The Republican Ascendancy, Quantified

At Real Clear Politics, Sean Trende and David Byler explicate their index of party strength. To compute their index, Trend and Byler calculate five components, which they weight equally:

Our index is the sum of five parts: presidential performance, House performance, Senate performance, gubernatorial performance and state legislative performance. The first is measured by the party’s performance in the previous presidential popular vote (NB: In this, and all other measurements, third parties are excluded).

House performance is the average of the popular vote for the House and the average of the share of the House won by the party. This helps mitigate the effects of gerrymandering. Senate performance is the share of the Senate held by the party.

Gubernatorial performance is the party’s share of governorships (again, with third party candidates excluded). We do not weight for population, for reasons explored further below. For state legislatures, we average four numbers: the share of state Houses and state Senates held by each party along with the share of state House seats and state Senate seats held by each party.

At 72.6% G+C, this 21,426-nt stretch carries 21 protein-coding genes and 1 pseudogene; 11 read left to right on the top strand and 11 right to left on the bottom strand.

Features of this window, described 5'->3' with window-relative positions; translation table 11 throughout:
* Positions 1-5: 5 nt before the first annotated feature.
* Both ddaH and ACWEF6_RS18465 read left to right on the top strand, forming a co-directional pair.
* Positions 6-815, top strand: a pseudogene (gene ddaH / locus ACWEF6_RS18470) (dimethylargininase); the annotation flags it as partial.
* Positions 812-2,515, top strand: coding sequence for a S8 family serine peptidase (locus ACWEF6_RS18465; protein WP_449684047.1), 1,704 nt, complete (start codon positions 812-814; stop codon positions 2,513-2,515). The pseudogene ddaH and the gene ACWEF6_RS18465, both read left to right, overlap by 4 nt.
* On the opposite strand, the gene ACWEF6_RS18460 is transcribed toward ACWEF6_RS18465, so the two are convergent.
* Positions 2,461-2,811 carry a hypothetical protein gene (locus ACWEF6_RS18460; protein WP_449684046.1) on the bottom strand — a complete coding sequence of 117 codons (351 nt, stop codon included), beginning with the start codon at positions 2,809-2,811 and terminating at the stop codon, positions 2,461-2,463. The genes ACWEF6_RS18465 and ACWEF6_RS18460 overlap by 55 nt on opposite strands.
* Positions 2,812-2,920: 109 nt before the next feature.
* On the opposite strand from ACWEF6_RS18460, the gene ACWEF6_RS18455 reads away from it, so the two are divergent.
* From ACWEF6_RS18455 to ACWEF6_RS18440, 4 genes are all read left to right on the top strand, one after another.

So this index is broad-based and represents a comprehensive view of the major parties’ relative strength. Currently, the Republicans are at their highest level since 1928. This chart shows the index from 1928 to the present. Click to enlarge:


What jumps out at me is that holding the presidency consistently leads to a drop in a party’s overall strength. Republican strength declines during the chart’s red zones–Republican presidencies–and increases in the chart’s blow zones–Democratic presidencies. The closest thing to an exception is the Reagan-Bush years, when the Republican Party generally came close to holding its own.

So the fact that the Obama administration has been good for the GOP shouldn’t be surprising; it is consistent with the history of both parties since 1928. Voters seem to prefer, consciously or not, to balance the power of the White House by promoting the opposing party at all other levels. That is, perhaps, the silver lining for whichever party doesn’t control the presidency.



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